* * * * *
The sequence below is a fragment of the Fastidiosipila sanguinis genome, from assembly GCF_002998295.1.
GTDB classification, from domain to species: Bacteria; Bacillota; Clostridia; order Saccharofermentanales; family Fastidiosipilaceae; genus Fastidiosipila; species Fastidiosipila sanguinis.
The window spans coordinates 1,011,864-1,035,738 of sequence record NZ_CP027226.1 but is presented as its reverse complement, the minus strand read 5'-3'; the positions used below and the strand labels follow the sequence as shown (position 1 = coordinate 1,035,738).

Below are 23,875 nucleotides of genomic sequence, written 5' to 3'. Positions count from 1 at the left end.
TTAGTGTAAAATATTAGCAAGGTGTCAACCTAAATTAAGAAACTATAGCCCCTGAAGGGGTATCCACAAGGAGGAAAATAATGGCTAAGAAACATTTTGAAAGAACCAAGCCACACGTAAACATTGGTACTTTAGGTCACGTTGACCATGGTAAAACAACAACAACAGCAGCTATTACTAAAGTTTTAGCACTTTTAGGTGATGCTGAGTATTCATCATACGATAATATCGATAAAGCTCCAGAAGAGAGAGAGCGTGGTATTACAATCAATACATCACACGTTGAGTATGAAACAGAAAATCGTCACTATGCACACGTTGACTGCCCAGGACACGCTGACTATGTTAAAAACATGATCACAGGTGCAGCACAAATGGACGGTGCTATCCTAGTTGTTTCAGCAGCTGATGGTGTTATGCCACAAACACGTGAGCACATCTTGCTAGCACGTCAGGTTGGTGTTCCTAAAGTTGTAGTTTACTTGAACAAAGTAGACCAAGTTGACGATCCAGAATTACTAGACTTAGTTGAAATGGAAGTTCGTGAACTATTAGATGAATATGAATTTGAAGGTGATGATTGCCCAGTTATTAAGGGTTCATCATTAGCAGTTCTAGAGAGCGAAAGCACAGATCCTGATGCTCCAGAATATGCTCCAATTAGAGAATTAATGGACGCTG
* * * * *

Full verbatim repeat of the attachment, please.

The sequence below is a fragment of the Fastidiosipila sanguinis genome, from assembly GCF_002998295.1.
GTDB classification, from domain to species: Bacteria; Bacillota; Clostridia; order Saccharofermentanales; family Fastidiosipilaceae; genus Fastidiosipila; species Fastidiosipila sanguinis.
The window spans coordinates 1,011,864-1,035,738 of sequence record NZ_CP027226.1 but is presented as its reverse complement, the minus strand read 5'-3'; the positions used below and the strand labels follow the sequence as shown (position 1 = coordinate 1,035,738).

Below are 23,875 nucleotides of genomic sequence, written 5' to 3'. Positions count from 1 at the left end.
TTAGTGTAAAATATTAGCAAGGTGTCAACCTAAATTAAGAAACTATAGCCCCTGAAGGGGTATCCACAAGGAGGAAAATAATGGCTAAGAAACATTTTGAAAGAACCAAGCCACACGTAAACATTGGTACTTTAGGTCACGTTGACCATGGTAAAACAACAACAACAGCAGCTATTACTAAAGTTTTAGCACTTTTAGGTGATGCTGAGTATTCATCATACGATAATATCGATAAAGCTCCAGAAGAGAGAGAGCGTGGTATTACAATCAATACATCACACGTTGAGTATGAAACAGAAAATCGTCACTATGCACACGTTGACTGCCCAGGACACGCTGACTATGTTAAAAACATGATCACAGGTGCAGCACAAATGGACGGTGCTATCCTAGTTGTTTCAGCAGCTGATGGTGTTATGCCACAAACACGTGAGCACATCTTGCTAGCACGTCAGGTTGGTGTTCCTAAAGTTGTAGTTTACTTGAACAAAGTAGACCAAGTTGACGATCCAGAATTACTAGACTTAGTTGAAATGGAAGTTCGTGAACTATTAGATGAATATGAATTTGAAGGTGATGATTGCCCAGTTATTAAGGGTTCATCATTAGCAGTTCTAGAGAGCGAAAGCACAGATCCTGATGCTCCAGAATATGCTCCAATTAGAGAATTAATGGACGCTG